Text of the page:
by Suzanne Labry
A Queen’s Protest Quilt
Queen Liliuokalani, Hawaii's last monarch, ca. 1891.The fact that women have been using quilts
as a medium of protest and political statement for centuries is hardly a revelation. What is unusual, however, is when it is a queen who makes such a quilt.
Queen Liliuokalani reigned from January 29, 1891 until January 17, 1893, when pro-American forces overthrew the Kingdom of Hawaii and proclaimed a provisional government in its place. Hoping to avoid bloodshed, Liliuokalani had no choice but to surrender her throne. She made a plea to the U.S. government to be reinstated and a representative of President Grover Cleveland found the overthrow to be illegal, but the provisional government refused to do anything.
When an uprising by her supporters was forcefully put down in January 1895, Liliuokalani was arrested and imprisoned in Iolani Palace. She remained there until she was finally pardoned and released in October 1896. The United States annexed the Hawaiian Islands
During her 10-month palace imprisonment, Queen Liliuokalani made a quilt that documented her displeasure at the turn of events in her kingdom. Reflecting the time period, she chose the style of quilt that was all the rage during the Victorian Era. Crazy
quilts gained popularity in the late 19th century as part of the artistic and cultural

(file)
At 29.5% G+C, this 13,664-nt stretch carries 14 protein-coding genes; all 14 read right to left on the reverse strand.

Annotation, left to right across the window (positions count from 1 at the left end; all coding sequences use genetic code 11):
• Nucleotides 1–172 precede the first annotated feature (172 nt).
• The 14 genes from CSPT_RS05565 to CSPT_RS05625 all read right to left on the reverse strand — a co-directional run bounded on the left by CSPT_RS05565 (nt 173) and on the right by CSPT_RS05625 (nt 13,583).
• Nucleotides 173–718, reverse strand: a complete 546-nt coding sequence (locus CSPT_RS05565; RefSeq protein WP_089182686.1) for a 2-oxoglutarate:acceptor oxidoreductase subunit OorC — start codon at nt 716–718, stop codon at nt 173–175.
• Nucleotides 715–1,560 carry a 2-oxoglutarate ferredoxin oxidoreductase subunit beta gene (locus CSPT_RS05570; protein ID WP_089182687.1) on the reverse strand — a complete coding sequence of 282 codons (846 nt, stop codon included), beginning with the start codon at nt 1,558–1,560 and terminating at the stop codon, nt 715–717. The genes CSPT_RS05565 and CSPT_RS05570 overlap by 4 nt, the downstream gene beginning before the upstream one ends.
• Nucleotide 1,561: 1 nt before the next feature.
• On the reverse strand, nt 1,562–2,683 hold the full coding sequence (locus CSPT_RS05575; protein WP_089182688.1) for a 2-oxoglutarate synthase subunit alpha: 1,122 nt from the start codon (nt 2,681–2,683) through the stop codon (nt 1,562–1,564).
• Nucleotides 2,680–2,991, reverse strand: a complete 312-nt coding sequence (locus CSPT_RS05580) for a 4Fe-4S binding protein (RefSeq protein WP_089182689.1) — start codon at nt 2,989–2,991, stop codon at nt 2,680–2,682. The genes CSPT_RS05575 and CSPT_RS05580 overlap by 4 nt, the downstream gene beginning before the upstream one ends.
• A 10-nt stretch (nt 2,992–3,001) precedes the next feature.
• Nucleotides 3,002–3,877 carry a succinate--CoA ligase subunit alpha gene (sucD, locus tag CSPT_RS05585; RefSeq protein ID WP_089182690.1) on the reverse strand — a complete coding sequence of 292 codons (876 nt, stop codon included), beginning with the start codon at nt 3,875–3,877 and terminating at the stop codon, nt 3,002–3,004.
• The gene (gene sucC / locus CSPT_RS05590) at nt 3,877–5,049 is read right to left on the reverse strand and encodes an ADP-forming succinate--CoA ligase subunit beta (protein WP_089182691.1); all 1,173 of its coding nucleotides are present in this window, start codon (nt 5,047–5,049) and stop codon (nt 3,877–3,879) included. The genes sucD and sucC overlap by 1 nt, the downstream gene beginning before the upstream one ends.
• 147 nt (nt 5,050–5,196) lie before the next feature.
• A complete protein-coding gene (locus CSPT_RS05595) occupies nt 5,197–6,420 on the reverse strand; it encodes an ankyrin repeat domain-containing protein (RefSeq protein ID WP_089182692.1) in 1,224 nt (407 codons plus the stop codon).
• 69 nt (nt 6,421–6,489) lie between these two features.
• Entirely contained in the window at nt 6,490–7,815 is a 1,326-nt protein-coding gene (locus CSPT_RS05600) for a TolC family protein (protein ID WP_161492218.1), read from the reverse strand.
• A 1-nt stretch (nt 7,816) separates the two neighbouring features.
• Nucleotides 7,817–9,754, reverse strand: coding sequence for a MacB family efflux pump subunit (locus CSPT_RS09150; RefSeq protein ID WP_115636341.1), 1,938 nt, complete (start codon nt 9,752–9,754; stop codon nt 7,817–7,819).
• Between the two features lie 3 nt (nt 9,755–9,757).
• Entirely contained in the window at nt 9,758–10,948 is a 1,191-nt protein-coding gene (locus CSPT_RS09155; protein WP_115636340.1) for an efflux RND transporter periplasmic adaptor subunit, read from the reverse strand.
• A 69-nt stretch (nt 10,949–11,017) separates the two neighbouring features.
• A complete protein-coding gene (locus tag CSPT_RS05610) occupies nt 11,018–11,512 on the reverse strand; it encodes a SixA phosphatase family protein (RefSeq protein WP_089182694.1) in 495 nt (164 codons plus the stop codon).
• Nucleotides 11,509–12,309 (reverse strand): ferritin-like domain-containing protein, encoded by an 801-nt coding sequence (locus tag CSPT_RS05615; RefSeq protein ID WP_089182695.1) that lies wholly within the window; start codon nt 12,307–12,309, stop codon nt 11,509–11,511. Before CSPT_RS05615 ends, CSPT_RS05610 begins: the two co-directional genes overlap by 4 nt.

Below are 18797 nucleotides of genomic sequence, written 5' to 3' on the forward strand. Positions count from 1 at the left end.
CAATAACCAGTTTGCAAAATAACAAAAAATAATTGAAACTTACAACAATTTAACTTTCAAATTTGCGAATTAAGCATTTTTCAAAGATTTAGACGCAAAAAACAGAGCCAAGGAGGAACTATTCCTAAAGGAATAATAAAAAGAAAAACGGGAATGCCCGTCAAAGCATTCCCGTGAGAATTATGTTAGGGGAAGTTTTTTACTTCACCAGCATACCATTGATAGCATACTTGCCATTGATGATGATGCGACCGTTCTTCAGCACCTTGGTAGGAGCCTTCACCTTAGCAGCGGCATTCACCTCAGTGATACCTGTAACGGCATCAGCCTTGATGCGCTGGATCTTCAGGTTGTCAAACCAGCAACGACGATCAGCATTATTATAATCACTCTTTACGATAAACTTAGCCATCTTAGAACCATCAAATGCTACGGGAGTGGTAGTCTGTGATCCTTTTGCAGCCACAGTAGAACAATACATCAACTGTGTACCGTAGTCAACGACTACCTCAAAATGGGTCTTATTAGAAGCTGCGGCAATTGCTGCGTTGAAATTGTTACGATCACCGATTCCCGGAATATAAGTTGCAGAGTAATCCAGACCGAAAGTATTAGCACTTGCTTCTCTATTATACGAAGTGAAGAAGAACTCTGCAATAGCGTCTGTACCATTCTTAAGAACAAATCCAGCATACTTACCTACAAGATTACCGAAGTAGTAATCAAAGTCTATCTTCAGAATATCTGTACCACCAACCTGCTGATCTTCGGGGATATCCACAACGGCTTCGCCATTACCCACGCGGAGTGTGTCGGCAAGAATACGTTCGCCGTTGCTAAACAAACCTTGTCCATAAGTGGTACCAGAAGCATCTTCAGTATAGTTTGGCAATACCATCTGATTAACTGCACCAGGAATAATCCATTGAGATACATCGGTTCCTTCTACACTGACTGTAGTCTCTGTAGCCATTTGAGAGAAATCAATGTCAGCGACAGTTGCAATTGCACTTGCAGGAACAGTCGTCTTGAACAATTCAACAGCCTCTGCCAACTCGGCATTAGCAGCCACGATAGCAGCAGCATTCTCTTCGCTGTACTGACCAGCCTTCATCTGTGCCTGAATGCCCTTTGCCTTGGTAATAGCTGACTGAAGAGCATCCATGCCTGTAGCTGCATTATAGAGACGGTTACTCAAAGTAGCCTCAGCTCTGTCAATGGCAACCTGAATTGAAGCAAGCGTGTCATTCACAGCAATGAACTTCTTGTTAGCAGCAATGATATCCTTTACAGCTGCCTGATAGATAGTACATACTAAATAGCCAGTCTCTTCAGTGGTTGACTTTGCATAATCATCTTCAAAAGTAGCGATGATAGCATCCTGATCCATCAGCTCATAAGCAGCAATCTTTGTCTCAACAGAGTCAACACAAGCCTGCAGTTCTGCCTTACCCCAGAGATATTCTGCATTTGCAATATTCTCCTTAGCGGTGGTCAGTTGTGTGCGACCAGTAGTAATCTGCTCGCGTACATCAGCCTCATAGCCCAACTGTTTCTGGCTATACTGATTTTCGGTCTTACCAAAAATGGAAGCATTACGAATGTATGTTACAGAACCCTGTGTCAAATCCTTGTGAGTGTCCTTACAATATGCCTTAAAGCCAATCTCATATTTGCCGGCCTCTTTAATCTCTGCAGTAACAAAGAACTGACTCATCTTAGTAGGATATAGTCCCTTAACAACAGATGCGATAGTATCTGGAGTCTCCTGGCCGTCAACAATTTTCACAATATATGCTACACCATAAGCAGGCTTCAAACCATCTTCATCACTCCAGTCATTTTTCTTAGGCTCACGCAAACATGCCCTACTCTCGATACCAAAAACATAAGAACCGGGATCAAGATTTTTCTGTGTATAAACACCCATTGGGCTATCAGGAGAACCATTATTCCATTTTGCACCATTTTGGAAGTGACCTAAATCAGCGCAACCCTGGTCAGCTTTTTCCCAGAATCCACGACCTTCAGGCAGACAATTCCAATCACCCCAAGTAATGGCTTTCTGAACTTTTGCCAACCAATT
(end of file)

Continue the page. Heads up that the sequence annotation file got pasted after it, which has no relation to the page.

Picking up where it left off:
exchange between Japan and the West. The general fascination with Japanese crazed ceramics and asymmetrical art translated to needlework in the form of the crazy quilt, with asymmetrically placed lavish fabric pieces embellished with elaborate embroidery stitches.
The 97” x 95” “Queen’s Quilt” features nine Crazy patchwork blocks separated by sashing and bound by a narrow border. In the quilt's center block, Liliuokalani placed the royal
coat of arms framed by pairs of crossed Hawaiian flags. She stitched "Imprisoned at
Iolani Palace…we began the quilt here" on the block and also stitched other events that changed the course of Hawaiian history, including the date the provisional government
was put in place when Liliuokalani was forced to step down, and the date of the aborted revolution that precipitated the queen's arrest. There are also commemorative and patriotic ribbons and badges.
Crazy quilt made by Queen Liliuokalani during her imprisonment, 1895-1896.
Queen Liliuokalani was not only an important political figure in Hawaii’s history; she was also one of her homeland’s most accomplished composers and musicians, having written over 165 songs and chants. During her confinement, the queen wrote one of Hawaii’s most beloved songs, “Aloha Oe” (“Farewell to Thee”).
Until her death in 1917, Liliuokalani fought unsuccessfully for the restoration of the Hawaiian kingdom. Her quilt, a lasting testimony to her desire to return to the throne, is on display in Queen Liliuokalani's "prison" room in the makai-Diamond Head second-floor corner of Iolani Palace.